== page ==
It's a brand new year, and everyone from scientists to your mom want you to remember that you're fat. The proliferation of commercials for weight loss products is truly dizzying. Even on the TV Guide channel, you're bombarded with claims of what these amazing diet smoothies can do if you use them to replace meals. In between holiday movies, you can learn about meals that can be shipped to your door. Ab machines! Gyms! And especially pills, pills, pills!
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With a new year, we could be vowing to keep our houses cleaner, start a 401K account, do more reading, be kinder to people, rekindle waning relationships, or even to have more or better sex. But no, the commercials make sure that we know: We need to lose weight.
Never mind that books such as Gina Kolata’s Rethinking Thin have shown that all diets work roughly about the same, as in not much at all. Most diets will work for a little while, then the weight will come back. Linda Bacon argued similarly in Health at Every Size, adding that people will often regain more weight than they lost thanks to our sneaky bodies’ desire not to starve during famine times. Restricting calories only works if you do it with the obsessiveness most would consider an eating disorder in someone thin. Effective diet pills such as Fen-phen have killed people by damaging their hearts, appetite suppressants are absurdly ineffective while still posing a risk to your health, the fat blockers work but make fat dribble out of your ass, and lap band surgery, recently approved for even lower weights by the FDA, still carries a risk of regained weight and oh, making you die.
So the recent New York Times article, The Fat Trap, brings little news to those of us who have been following this debate and shaking our heads at the glut of commercials trying to shame us about our bodies enough that we’ll buy their new, stupid, dangerous products. Their findings are, as Bacon’s already were, that the body will go through metabolic changes when faced with drastically reduced calories, and it will, as it will any time you try to kill it, fight back. Hormones are released; your metabolism changes. The reality is, as the author says: “once we become fat, most of us, despite our best efforts, will probably stay fat.”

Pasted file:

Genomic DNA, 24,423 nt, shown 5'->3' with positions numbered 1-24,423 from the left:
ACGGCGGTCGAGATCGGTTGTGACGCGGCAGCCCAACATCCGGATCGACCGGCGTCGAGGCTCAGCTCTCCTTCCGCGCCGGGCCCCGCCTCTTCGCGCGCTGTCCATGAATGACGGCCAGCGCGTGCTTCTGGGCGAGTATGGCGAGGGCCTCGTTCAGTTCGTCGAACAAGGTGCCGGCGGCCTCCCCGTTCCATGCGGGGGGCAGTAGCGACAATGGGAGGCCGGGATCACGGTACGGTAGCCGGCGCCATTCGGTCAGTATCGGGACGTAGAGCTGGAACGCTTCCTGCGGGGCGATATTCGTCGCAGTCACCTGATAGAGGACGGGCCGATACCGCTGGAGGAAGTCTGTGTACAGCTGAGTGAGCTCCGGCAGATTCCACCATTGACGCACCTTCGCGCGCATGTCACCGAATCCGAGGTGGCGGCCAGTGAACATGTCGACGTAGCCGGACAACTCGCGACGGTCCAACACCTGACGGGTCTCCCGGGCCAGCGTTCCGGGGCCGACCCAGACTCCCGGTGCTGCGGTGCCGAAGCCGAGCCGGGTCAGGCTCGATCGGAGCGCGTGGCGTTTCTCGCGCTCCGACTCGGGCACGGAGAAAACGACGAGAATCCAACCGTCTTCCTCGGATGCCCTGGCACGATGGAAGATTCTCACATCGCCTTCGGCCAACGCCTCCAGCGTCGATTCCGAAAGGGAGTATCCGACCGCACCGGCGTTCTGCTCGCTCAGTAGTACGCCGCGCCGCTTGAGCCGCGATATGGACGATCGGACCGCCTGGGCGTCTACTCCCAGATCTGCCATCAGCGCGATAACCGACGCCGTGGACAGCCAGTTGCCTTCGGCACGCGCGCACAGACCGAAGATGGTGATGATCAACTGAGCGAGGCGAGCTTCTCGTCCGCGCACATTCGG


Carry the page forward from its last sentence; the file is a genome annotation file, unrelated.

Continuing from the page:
Bummer! Better quit dieting, then, right? Not according to the author, who would suggest that despite the near impossibility of weight loss as a goal… we should do it anyway. And prevent weight gain. Because being fat is pathologized. But does it really make any sense when presented with this new information to cling to the status quo and to keep doing the same thing over and over, expecting to get different results? Isn’t that someone’s definition of insanity? Does it make sense to change yourself drastically and dangerously because of how other people will treat you?
Still every year people buy into these ads telling us over and over to try weight loss, this new diet, this new pill, this new exercise regime. We magically think that we will be the one who is part of the 2% of people who will actually be able to keep the weight off.
The question remains, instead of throwing so much weight onto the issue of weight, why don’t we give a damn about health? Why don’t we give a damn about self-esteem? If something isn’t working, if something exists solely to make us miserable (and in some cases fatter and in many cases less healthy or dead), why the hell do we keep doing it? The venom against fat is an issue unto itself, but women in particular feel the pressure to always remain thin, to not “let ourselves go,” to “care,” and in some cases, to save our children from our fatness. I remember one commercial in particular wherein the woman talked about not wanting her child to have to grow up with a “fat mommy.” The priorities there seem ridiculously skewed, don’t they? Wouldn’t you want your child to have a healthy, happy mommy over a thin one? Or over not having one at all?
Returning to Bacon’s book, the concept of Health at Every Size is essentially that we should, whatever our weight or fat percentage happens to be, do things that are good for us. When the obsession with weight is removed, you can still exercise, still eat healthily, still care about your blood pressure and make choices about fiber and micronutrients. You just actively try to repair a disordered relationship with food and refuse to let “helpful” ads trying to sell you death in a bottle set your goals for the year.
Maybe this year, resolve to clean your kitchen. Start clipping coupons. Pick up a new novel or audiobook. Start calling your sister again. Start a dating profile, or get a sex toy. If you want to make a health-related resolution, make a health-related resolution and not one based on an external demand that you look a certain way. Exercise, eat well and care for yourself, not about what other people think.